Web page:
Archive for November, 2004

A reminder to visit fuh2.com

A 1/14th scale remote controlled Hummer H2?

I guess that makes it about the size of my Kia.

Julia Roberts annoying even when she’s not there

When I was flipping through channels this morning, I noticed that all three morning news programs (GMA, Today, and whatever the third one is) were interviewing people about how Julia Roberts gave birth to twins over the weekend.

How could they need to interview anyone over this? Seriously… does anyone really care? Unless she gave birth out of that gigantic mouth of hers, a quick “Hey, she’s a mom now” news item would have been just fine.

Fray Day 8 – Fredericksburg

Two years ago, I volunteered at Fray Day 6 in DC (well, VA, but same difference). It was a lot of fun and I’ve enjoyed listening to other Fray events, so this year I decided to participate. Fray Day 8 DC was on a weeknight, deep in the city so I opted to head down to Fredericksburg back to my alma mater for a separate event on Saturday night. It was very sparsely attended and held not in a coffee house, but in a classroom. Nevertheless, the performers were good and it gave me a little practice for my first attempt at open mic storytelling.

I ain’t very good at it, though. Lots of “uhs” and a definite problem with intonation. Despite all that, I decided to record myself with my Muvo so that I could post my “performance” here.

So, take a listen to Dut Dut – A Fray Day Story. Be kind.

New York trip report

(Sorry so late with this… funny how a three day trip can put one a week behind.)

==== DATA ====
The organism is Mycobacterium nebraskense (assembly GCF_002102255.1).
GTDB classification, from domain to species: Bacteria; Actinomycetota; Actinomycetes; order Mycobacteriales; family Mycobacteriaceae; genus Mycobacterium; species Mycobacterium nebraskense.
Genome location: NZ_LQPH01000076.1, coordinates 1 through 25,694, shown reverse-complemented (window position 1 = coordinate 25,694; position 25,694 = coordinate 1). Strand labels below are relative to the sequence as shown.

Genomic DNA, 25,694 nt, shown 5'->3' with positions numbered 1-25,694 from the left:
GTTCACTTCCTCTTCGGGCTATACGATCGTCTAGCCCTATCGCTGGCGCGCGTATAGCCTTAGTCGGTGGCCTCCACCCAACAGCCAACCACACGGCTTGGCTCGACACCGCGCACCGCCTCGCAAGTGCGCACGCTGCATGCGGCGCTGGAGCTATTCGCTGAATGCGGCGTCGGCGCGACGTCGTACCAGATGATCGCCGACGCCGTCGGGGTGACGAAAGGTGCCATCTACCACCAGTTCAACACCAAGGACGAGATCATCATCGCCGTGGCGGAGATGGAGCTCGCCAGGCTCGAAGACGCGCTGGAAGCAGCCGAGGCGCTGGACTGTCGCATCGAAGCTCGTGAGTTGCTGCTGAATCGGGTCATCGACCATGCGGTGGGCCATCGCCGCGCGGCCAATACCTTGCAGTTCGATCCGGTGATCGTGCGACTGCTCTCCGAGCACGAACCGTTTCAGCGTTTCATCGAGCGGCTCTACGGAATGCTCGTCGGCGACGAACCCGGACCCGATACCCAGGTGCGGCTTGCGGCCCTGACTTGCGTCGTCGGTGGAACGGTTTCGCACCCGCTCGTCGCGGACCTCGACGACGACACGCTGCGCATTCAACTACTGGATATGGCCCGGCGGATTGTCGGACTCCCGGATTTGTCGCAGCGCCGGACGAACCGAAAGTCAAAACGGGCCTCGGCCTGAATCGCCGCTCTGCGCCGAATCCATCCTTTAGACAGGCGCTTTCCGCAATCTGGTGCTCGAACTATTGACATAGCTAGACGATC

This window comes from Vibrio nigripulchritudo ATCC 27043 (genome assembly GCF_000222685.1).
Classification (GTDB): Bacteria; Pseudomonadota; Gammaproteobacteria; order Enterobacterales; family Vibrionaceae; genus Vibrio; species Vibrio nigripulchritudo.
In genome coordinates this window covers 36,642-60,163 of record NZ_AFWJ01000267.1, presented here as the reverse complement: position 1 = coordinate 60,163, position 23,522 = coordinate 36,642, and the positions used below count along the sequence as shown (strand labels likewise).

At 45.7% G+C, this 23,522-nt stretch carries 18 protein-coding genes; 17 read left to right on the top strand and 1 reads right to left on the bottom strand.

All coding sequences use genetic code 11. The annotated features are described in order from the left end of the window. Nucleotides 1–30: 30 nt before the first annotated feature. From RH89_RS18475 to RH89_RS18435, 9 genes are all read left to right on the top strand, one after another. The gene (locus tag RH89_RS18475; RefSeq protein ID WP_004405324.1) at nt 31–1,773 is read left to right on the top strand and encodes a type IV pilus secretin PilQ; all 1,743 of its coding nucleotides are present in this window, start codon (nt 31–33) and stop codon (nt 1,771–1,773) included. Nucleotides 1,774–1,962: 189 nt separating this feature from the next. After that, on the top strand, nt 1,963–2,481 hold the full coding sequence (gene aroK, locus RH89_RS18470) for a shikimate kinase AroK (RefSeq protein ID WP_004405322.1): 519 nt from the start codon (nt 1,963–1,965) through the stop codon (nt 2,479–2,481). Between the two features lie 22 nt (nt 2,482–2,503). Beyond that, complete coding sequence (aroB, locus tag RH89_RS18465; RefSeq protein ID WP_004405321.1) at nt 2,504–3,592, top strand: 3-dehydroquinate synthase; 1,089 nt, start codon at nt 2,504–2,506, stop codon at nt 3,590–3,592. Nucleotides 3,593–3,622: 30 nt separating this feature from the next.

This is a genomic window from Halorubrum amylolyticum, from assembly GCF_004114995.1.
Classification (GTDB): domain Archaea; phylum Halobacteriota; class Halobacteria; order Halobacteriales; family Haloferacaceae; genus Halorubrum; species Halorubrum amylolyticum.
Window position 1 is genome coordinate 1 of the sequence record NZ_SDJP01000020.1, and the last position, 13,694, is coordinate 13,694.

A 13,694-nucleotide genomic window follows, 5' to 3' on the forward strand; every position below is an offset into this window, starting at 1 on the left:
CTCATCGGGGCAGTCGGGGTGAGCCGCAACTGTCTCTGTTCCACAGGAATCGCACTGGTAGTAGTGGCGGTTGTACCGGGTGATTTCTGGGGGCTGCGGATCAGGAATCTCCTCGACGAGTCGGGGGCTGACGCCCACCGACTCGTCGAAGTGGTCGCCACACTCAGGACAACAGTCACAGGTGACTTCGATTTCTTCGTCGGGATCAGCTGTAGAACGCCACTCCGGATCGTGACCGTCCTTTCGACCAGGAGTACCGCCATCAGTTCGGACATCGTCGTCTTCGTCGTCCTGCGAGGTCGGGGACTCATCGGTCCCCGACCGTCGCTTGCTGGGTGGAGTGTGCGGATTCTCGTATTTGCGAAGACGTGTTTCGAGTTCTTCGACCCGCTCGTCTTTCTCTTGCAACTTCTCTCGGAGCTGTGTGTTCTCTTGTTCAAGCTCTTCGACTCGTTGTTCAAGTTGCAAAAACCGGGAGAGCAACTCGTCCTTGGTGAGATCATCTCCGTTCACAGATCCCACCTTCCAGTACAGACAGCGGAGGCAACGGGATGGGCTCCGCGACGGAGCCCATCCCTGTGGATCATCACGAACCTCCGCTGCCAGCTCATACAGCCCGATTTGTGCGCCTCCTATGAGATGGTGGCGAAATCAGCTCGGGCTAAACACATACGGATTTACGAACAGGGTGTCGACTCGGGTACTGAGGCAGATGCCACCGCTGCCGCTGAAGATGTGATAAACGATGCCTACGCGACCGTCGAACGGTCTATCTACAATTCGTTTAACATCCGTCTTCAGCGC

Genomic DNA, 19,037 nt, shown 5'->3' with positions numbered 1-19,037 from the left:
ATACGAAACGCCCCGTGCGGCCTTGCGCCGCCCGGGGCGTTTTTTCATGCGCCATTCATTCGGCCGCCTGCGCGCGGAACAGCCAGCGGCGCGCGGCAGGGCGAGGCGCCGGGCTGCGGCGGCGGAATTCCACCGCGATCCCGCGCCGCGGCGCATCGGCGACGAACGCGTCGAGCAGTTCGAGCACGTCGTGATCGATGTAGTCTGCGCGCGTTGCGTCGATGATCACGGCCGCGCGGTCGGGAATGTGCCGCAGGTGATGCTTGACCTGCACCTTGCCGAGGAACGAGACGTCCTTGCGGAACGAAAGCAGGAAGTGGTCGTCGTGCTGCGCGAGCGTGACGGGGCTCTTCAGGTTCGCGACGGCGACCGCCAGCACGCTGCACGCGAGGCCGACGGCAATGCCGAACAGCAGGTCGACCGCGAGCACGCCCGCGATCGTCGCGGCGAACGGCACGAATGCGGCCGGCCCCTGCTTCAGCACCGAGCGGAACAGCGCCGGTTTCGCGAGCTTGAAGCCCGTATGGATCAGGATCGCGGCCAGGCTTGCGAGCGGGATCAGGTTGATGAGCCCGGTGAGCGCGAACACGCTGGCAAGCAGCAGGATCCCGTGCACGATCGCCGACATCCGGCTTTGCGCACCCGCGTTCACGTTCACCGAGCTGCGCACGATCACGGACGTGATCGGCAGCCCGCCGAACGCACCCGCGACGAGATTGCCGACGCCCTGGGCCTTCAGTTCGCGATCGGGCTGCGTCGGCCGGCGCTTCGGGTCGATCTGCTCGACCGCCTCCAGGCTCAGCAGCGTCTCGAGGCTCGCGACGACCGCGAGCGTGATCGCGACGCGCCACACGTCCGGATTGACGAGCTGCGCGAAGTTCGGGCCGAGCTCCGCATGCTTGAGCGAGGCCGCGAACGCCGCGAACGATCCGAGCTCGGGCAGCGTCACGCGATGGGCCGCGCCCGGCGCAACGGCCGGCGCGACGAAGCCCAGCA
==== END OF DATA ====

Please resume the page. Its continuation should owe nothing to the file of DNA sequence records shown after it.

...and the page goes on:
Can I reiterate about how much I love New York City? And there’s still so much of it I still have to see.

Read more…

Random Drunken Girls

A few weeks ago, I received an e-mail that was clearly intended for someone else. The message contained pictures from what looked to be a fun, drunken party. Therefore, I felt compelled share them with the world.

Flickr: Random Drunken Party Pictures Sent to Me By Mistake

Beefy jerk

Half Pint’s show in DC on Saturday’s been canceled. Boo.

I’m glad now I planned that trip to New York.

I’ve got this laying on my desk right now, begging to be eaten. I’m trying to hold off until it’s time for my mid-afternoon snack, a few minutes before my mid-afternoon tea. Nothing like faux beef jerky and tea.

Here I come, NY

Cripes, it’s been busy. I’m about a month behind on pictures to post (sorry, Stace) and haven’t blogged nearly as much as I like to. Life goes on, just slightly less documented than usual.

And it’s not looking any less busy as the month goes on. This weekend, Pint‘s coming into DC for a show with the mighty Sly & Robbie and Tony Rebel. Then I follow them up to New York for a pair of shows, one of them a big ass festival with Maxi Priest, Luciano, Bunny Wailer, etc. and then a show at B.B. King’s. I’ll be sticking around New York for a few days to hang out in the city since it’s been four years since my last visit. I’ve been frantically figuring out how much I can pack into two-and-a-half days of city time.

Also coming up: my high school reunion. I’ve decided to go. I could have come up with any number of excuses (it’s too expensive, I see everybody I want to see now, etc. etc.), but a number of friends will be going so I’ve decided to go as well. What the hell, you know? I’ll also be headed to Stacey’s for Thanksgiving, which will make for one weekend with a lot of driving.

Oh, and my car wouldn’t start this morning. Oy. Fortunately, it’s a minor job for the shop and I should be all set to go for the drive to NY.

Huyen’s headed to San Diego this week. I won’t get to be part of the naked pillow fights this year.